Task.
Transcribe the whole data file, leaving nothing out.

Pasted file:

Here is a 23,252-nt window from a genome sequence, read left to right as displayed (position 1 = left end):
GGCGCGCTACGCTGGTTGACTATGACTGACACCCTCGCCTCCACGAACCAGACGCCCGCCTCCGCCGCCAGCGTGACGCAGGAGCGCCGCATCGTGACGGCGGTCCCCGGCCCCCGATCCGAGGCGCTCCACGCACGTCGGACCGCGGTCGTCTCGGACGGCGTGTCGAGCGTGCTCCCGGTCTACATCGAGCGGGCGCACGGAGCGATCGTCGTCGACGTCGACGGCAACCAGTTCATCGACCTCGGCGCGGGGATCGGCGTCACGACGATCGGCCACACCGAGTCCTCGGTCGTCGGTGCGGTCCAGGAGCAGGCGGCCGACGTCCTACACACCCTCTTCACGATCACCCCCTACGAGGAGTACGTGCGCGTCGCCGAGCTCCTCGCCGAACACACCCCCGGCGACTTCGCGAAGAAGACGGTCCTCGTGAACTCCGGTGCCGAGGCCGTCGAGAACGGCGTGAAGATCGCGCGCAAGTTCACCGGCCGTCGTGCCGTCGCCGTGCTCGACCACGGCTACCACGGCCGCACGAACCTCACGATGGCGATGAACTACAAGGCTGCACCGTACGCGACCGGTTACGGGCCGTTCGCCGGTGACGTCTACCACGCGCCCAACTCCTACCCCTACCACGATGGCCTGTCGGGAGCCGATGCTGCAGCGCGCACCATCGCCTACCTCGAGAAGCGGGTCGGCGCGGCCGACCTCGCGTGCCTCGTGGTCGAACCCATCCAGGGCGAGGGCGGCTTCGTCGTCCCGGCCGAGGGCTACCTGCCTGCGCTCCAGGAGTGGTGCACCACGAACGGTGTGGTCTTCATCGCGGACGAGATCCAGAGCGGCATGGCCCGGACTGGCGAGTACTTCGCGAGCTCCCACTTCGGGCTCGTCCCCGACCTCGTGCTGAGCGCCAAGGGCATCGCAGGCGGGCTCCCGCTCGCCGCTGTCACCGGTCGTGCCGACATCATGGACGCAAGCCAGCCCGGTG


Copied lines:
Here is a 23,252-nt window from a genome sequence, read left to right as displayed (position 1 = left end):
GGCGCGCTACGCTGGTTGACTATGACTGACACCCTCGCCTCCACGAACCAGACGCCCGCCTCCGCCGCCAGCGTGACGCAGGAGCGCCGCATCGTGACGGCGGTCCCCGGCCCCCGATCCGAGGCGCTCCACGCACGTCGGACCGCGGTCGTCTCGGACGGCGTGTCGAGCGTGCTCCCGGTCTACATCGAGCGGGCGCACGGAGCGATCGTCGTCGACGTCGACGGCAACCAGTTCATCGACCTCGGCGCGGGGATCGGCGTCACGACGATCGGCCACACCGAGTCCTCGGTCGTCGGTGCGGTCCAGGAGCAGGCGGCCGACGTCCTACACACCCTCTTCACGATCACCCCCTACGAGGAGTACGTGCGCGTCGCCGAGCTCCTCGCCGAACACACCCCCGGCGACTTCGCGAAGAAGACGGTCCTCGTGAACTCCGGTGCCGAGGCCGTCGAGAACGGCGTGAAGATCGCGCGCAAGTTCACCGGCCGTCGTGCCGTCGCCGTGCTCGACCACGGCTACCACGGCCGCACGAACCTCACGATGGCGATGAACTACAAGGCTGCACCGTACGCGACCGGTTACGGGCCGTTCGCCGGTGACGTCTACCACGCGCCCAACTCCTACCCCTACCACGATGGCCTGTCGGGAGCCGATGCTGCAGCGCGCACCATCGCCTACCTCGAGAAGCGGGTCGGCGCGGCCGACCTCGCGTGCCTCGTGGTCGAACCCATCCAGGGCGAGGGCGGCTTCGTCGTCCCGGCCGAGGGCTACCTGCCTGCGCTCCAGGAGTGGTGCACCACGAACGGTGTGGTCTTCATCGCGGACGAGATCCAGAGCGGCATGGCCCGGACTGGCGAGTACTTCGCGAGCTCCCACTTCGGGCTCGTCCCCGACCTCGTGCTGAGCGCCAAGGGCATCGCAGGCGGGCTCCCGCTCGCCGCTGTCACCGGTCGTGCCGACATCATGGACGCAAGCCAGCCCGGTG